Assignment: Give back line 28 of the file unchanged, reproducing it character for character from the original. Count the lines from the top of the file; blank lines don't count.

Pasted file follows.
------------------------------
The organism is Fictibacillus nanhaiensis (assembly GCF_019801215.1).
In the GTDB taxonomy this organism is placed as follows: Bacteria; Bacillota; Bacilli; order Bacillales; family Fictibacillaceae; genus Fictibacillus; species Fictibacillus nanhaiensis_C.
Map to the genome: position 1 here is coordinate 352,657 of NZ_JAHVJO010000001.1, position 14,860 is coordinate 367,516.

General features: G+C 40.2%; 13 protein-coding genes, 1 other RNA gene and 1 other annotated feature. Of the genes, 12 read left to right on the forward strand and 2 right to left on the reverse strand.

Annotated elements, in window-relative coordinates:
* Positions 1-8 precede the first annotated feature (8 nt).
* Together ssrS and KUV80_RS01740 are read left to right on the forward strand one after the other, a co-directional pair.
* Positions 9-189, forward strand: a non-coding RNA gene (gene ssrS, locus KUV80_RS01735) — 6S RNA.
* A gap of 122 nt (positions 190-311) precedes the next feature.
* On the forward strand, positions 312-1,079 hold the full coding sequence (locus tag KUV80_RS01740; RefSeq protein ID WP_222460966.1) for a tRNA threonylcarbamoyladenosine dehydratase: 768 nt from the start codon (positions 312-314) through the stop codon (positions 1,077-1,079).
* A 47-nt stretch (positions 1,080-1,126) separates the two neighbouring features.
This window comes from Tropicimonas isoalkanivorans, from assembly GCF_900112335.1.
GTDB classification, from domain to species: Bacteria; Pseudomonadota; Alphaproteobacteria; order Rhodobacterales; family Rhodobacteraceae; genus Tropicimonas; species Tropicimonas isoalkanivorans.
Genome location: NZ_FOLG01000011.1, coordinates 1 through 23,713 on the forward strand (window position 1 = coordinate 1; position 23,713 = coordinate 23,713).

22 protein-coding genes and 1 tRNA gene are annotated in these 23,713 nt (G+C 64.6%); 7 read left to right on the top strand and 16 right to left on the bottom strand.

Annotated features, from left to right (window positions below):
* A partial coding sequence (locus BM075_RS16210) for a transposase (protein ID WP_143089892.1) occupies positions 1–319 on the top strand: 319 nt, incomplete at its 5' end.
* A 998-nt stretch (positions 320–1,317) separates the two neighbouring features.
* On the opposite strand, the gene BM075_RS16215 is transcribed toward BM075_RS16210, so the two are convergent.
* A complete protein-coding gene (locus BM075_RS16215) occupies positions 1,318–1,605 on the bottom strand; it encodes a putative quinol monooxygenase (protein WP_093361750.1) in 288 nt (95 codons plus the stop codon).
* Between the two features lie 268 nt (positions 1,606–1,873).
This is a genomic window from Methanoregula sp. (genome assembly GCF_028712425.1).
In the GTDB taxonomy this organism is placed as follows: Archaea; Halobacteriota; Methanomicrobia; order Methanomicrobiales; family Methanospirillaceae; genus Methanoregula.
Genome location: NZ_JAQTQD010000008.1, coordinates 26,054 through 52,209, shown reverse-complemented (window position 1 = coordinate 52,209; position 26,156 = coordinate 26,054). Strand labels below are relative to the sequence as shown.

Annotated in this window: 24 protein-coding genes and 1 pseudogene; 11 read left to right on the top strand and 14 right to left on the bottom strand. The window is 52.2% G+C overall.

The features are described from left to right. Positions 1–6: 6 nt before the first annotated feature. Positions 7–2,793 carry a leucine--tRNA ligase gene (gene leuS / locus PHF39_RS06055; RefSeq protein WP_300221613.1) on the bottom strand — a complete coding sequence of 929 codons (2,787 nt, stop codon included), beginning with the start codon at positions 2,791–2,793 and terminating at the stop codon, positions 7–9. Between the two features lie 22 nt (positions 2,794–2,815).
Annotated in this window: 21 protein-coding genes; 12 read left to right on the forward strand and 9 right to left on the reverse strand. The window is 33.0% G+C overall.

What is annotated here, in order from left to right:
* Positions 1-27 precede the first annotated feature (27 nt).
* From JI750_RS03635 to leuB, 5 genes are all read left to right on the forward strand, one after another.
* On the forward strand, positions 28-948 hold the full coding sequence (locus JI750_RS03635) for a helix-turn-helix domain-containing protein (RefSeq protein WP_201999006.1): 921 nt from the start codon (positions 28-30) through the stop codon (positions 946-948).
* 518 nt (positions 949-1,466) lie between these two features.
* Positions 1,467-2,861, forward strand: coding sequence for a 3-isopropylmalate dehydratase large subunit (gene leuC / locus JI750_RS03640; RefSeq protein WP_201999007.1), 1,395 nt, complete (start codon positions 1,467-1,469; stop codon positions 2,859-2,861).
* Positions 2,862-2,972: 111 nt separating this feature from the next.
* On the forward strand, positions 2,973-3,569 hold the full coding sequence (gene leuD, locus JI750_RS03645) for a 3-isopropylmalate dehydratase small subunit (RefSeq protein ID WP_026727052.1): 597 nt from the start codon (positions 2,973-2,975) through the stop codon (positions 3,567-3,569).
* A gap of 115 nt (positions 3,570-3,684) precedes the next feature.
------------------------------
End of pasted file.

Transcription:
What is annotated here, in order from left to right: